A culture of credit is something that TikTok hopes to achieve with their new crediting app that was released in May of 2022. Before we get into the details of the new tool, let’s refresh ourselves on why crediting is important — and why it’s not okay to use being inspired by someone’s work as permission to copy someone’s original content without giving recognition.
Why it’s important to credit original creators — especially BIPOC creators.
Crediting the original creditors amplifies the voices of Black creators and the voice of other underrepresented groups. It allows the original creditors to gain opportunities to rise above the app with brand deals and business promotions, so they uplift themselves and the communities around them.
Crediting not only brings attention, recognition, and business opportunities to them, but it also prevents the erasure of culture., and in most cases Black culture. Thomas Ford wrote in Dance Spirit magazine that “When you don’t credit a choreographer on TikTok, especially one of color, you not only rob them of the opportunity to capitalize on the attention their dance is getting, but you also, whether inadvertently or not, whitewash the history and context of the choreography.”
It seems that TikTok understands this importance and has worked hard to even the virtual playing field by adding more features to the app.
With the crediting tool, users can directly tag, mention and credit a video or sound with a click of a button. When users upload a video, they will see three options below the space to write a caption. Users will see the option for a hashtag, mention, and the newest button, video. For those that are using this feature for the first time, there will be a message that appears reading “give credit to a video”.
In addition, there will be a message that explains the importance of the feature, and what will happen next. After the detailed message users will be shown a page of videos where they can choose the video that provided the source of inspiration. Once selected the creator of the original video will be tagged as a mentioned in the description of the new video.
In addition to this feature, TikTok sought to do more for its community by implementing new segments across the app. To better understand these changes BGN connected with TikTok via email to better understand their intention and goals for the app.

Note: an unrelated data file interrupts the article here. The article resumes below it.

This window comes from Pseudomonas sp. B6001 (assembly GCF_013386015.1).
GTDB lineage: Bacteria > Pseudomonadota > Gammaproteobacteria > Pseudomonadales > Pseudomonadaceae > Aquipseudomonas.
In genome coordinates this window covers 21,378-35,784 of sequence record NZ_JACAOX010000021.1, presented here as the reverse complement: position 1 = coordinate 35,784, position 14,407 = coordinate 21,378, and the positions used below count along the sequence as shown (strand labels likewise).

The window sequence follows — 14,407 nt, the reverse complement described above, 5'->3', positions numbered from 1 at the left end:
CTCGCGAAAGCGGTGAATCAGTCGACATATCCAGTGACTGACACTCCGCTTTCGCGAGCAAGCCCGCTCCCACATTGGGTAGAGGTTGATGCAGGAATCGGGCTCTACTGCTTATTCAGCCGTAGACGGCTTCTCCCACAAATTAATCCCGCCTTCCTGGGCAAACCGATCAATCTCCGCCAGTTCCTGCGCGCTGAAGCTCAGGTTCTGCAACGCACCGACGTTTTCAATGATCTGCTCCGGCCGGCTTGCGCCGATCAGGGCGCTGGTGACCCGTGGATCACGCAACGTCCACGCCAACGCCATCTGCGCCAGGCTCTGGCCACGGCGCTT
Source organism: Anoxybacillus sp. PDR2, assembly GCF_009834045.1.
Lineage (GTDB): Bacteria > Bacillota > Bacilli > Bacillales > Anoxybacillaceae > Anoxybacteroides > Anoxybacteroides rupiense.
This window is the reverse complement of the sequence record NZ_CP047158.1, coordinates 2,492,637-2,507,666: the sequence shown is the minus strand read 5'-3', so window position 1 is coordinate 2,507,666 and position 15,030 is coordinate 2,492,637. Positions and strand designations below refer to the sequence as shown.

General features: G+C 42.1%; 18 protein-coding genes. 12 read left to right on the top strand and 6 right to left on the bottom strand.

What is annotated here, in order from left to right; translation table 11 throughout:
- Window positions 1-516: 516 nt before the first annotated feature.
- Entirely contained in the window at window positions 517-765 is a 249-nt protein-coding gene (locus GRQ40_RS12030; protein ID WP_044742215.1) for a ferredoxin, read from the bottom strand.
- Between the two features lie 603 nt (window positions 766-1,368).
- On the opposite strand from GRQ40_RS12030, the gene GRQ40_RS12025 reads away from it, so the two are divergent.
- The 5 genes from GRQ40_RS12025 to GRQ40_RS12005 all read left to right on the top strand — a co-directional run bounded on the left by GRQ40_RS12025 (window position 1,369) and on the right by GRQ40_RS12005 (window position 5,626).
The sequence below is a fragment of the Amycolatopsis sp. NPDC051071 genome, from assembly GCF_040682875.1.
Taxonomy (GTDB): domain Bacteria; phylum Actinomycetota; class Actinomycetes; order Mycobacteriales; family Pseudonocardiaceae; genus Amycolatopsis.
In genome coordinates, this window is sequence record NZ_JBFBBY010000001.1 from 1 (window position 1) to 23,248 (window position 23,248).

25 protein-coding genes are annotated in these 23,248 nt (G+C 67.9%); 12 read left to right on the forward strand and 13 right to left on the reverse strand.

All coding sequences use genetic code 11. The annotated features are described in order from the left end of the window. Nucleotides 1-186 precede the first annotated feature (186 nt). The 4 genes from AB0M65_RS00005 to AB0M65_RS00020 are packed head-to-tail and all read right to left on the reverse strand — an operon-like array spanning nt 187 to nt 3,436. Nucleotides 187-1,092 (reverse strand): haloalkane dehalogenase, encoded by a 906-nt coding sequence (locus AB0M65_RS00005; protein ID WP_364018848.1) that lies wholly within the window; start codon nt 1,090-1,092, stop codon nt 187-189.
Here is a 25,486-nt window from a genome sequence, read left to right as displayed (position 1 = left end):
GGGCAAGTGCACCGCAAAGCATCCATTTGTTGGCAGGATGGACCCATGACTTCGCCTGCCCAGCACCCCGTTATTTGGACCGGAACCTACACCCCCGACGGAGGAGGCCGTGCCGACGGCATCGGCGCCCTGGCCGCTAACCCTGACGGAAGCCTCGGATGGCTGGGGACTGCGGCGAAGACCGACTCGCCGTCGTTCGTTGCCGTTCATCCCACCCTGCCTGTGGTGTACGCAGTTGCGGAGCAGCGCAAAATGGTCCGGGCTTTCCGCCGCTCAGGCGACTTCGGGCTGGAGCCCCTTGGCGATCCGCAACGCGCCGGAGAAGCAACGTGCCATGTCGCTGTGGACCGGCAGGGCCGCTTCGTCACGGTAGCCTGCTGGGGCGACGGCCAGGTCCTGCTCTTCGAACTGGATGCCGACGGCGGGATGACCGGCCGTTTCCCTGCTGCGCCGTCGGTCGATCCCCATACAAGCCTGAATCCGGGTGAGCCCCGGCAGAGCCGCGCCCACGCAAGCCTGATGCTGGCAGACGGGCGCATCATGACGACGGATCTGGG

How will TikTok continue to uphold and sustain this culture of credit?
To help keep the Culture of Credit top of mind for our community, we’re adding reminders in the form of pop-ups to help guide creators toward crediting source material.
Beyond our new tools, the idea of attribution will remain at the forefront of the TikTok creator experience. We’re constantly evolving and investing in resources that lead to improved product experiences dedicated to supporting a culture of credit and equitable attribution for our diverse creator community.
Over the past year, our teams have done a lot of listening and learning with creators on our platform, introducing programming like launching “Originators” through our Discover List last October, which are the creators who started popular trends on the app and debuted our TikTok Originators monthly social series highlighting Originators on the platform. We’re eager to continue fostering a culture of credit on TikTok, where these voices are amplified and properly credited for their content and creative works.
Although change will take time TikTok seems to be making large efforts to amplify voices from all different backgrounds. Here are some of the ways they are doing so and some of the partnerships they’ve made along the way.
- Creator Spotlight Series: As part of our Creator Spotlight Series, we feature and highlight BIPOC creators from all across the platform, including originators of the most popular trends.